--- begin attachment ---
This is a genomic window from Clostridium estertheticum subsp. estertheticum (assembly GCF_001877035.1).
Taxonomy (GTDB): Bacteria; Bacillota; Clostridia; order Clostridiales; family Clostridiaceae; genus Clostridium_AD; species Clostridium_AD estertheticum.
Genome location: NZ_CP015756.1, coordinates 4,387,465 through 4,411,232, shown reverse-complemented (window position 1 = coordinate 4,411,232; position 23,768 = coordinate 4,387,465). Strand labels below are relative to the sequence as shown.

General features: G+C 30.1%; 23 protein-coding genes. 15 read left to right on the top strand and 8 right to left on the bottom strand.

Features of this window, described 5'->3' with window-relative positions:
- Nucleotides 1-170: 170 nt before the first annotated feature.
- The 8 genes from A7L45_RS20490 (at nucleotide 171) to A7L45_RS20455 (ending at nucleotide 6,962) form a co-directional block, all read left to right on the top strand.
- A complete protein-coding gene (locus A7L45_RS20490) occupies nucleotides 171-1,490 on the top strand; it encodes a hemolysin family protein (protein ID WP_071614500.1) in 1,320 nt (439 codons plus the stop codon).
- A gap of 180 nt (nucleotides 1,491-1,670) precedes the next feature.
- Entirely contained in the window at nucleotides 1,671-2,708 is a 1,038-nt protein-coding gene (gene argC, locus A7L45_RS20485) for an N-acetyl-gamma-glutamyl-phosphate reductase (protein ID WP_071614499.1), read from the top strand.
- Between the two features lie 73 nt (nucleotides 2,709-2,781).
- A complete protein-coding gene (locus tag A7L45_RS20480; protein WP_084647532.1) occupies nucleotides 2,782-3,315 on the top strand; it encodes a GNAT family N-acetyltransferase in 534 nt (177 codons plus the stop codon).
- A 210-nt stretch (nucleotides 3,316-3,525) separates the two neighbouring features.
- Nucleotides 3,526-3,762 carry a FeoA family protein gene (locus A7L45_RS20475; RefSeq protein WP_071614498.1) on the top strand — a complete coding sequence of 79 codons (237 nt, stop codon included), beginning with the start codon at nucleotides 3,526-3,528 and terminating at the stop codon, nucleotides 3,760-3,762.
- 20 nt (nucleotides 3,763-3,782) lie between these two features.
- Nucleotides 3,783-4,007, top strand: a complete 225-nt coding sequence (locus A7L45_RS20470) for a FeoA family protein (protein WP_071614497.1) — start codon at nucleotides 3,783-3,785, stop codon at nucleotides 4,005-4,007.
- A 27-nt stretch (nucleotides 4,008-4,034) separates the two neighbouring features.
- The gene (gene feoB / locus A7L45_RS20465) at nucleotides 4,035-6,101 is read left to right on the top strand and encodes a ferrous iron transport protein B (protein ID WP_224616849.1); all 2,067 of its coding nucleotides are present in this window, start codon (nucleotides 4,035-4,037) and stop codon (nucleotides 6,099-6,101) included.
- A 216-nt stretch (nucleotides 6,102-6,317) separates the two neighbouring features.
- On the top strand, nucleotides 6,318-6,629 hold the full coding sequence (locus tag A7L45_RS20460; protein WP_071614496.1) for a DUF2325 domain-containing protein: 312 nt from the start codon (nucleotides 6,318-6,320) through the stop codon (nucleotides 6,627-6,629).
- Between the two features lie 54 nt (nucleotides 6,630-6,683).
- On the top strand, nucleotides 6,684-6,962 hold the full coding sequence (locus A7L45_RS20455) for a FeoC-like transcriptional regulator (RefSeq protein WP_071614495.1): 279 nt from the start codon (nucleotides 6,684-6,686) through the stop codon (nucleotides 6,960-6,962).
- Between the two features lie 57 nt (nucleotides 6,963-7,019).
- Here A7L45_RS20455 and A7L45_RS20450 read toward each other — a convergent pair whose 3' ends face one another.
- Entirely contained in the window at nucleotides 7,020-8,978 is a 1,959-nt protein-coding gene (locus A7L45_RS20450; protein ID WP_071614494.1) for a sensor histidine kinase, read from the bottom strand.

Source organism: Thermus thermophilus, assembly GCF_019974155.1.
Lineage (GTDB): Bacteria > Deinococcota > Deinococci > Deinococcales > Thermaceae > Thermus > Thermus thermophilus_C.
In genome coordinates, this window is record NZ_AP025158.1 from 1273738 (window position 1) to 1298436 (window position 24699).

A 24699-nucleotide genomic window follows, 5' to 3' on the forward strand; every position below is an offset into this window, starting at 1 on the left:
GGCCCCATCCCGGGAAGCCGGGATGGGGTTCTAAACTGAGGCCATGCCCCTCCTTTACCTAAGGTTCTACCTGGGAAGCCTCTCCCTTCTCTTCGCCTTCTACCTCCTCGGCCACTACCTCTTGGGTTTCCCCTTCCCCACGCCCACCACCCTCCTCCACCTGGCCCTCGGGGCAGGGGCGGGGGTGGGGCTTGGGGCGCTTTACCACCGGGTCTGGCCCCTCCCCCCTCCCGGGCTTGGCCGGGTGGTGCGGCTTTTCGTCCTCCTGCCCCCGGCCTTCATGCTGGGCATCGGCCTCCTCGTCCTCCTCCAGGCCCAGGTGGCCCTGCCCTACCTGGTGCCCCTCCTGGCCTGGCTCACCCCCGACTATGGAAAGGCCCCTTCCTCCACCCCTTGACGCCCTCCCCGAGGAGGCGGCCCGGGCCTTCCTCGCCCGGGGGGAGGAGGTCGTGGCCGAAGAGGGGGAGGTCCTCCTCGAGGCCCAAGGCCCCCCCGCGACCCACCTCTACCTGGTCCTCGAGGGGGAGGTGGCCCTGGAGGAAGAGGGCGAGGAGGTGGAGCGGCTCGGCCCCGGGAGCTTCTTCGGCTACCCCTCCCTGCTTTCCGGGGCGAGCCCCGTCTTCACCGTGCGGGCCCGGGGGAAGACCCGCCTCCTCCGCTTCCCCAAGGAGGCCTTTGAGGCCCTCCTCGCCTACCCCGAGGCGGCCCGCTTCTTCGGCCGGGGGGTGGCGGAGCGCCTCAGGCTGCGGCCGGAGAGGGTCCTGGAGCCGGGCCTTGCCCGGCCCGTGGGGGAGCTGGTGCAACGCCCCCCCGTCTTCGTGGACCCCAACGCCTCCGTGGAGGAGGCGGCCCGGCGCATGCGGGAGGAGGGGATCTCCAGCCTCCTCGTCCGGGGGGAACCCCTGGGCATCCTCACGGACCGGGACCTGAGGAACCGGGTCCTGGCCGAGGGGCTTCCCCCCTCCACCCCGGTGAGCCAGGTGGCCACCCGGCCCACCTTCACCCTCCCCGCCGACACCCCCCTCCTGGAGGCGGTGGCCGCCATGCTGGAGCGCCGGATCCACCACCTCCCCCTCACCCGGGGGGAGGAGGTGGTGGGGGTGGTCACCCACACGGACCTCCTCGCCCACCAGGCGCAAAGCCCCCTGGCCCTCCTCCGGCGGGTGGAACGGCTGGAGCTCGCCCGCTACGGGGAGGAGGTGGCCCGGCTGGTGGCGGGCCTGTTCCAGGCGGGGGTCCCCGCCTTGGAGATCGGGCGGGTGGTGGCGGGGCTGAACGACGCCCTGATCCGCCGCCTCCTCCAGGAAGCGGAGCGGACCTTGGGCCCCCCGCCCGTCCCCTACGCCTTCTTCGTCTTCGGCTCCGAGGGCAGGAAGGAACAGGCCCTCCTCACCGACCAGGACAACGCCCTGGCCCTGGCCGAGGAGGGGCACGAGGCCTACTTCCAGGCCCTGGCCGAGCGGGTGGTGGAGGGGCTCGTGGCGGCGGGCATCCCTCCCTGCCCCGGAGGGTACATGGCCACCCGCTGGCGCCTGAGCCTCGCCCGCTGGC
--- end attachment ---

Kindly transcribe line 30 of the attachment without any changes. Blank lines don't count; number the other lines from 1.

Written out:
GGCCCCATCCCGGGAAGCCGGGATGGGGTTCTAAACTGAGGCCATGCCCCTCCTTTACCTAAGGTTCTACCTGGGAAGCCTCTCCCTTCTCTTCGCCTTCTACCTCCTCGGCCACTACCTCTTGGGTTTCCCCTTCCCCACGCCCACCACCCTCCTCCACCTGGCCCTCGGGGCAGGGGCGGGGGTGGGGCTTGGGGCGCTTTACCACCGGGTCTGGCCCCTCCCCCCTCCCGGGCTTGGCCGGGTGGTGCGGCTTTTCGTCCTCCTGCCCCCGGCCTTCATGCTGGGCATCGGCCTCCTCGTCCTCCTCCAGGCCCAGGTGGCCCTGCCCTACCTGGTGCCCCTCCTGGCCTGGCTCACCCCCGACTATGGAAAGGCCCCTTCCTCCACCCCTTGACGCCCTCCCCGAGGAGGCGGCCCGGGCCTTCCTCGCCCGGGGGGAGGAGGTCGTGGCCGAAGAGGGGGAGGTCCTCCTCGAGGCCCAAGGCCCCCCCGCGACCCACCTCTACCTGGTCCTCGAGGGGGAGGTGGCCCTGGAGGAAGAGGGCGAGGAGGTGGAGCGGCTCGGCCCCGGGAGCTTCTTCGGCTACCCCTCCCTGCTTTCCGGGGCGAGCCCCGTCTTCACCGTGCGGGCCCGGGGGAAGACCCGCCTCCTCCGCTTCCCCAAGGAGGCCTTTGAGGCCCTCCTCGCCTACCCCGAGGCGGCCCGCTTCTTCGGCCGGGGGGTGGCGGAGCGCCTCAGGCTGCGGCCGGAGAGGGTCCTGGAGCCGGGCCTTGCCCGGCCCGTGGGGGAGCTGGTGCAACGCCCCCCCGTCTTCGTGGACCCCAACGCCTCCGTGGAGGAGGCGGCCCGGCGCATGCGGGAGGAGGGGATCTCCAGCCTCCTCGTCCGGGGGGAACCCCTGGGCATCCTCACGGACCGGGACCTGAGGAACCGGGTCCTGGCCGAGGGGCTTCCCCCCTCCACCCCGGTGAGCCAGGTGGCCACCCGGCCCACCTTCACCCTCCCCGCCGACACCCCCCTCCTGGAGGCGGTGGCCGCCATGCTGGAGCGCCGGATCCACCACCTCCCCCTCACCCGGGGGGAGGAGGTGGTGGGGGTGGTCACCCACACGGACCTCCTCGCCCACCAGGCGCAAAGCCCCCTGGCCCTCCTCCGGCGGGTGGAACGGCTGGAGCTCGCCCGCTACGGGGAGGAGGTGGCCCGGCTGGTGGCGGGCCTGTTCCAGGCGGGGGTCCCCGCCTTGGAGATCGGGCGGGTGGTGGCGGGGCTGAACGACGCCCTGATCCGCCGCCTCCTCCAGGAAGCGGAGCGGACCTTGGGCCCCCCGCCCGTCCCCTACGCCTTCTTCGTCTTCGGCTCCGAGGGCAGGAAGGAACAGGCCCTCCTCACCGACCAGGACAACGCCCTGGCCCTGGCCGAGGAGGGGCACGAGGCCTACTTCCAGGCCCTGGCCGAGCGGGTGGTGGAGGGGCTCGTGGCGGCGGGCATCCCTCCCTGCCCCGGAGGGTACATGGCCACCCGCTGGCGCCTGAGCCTCGCCCGCTGGC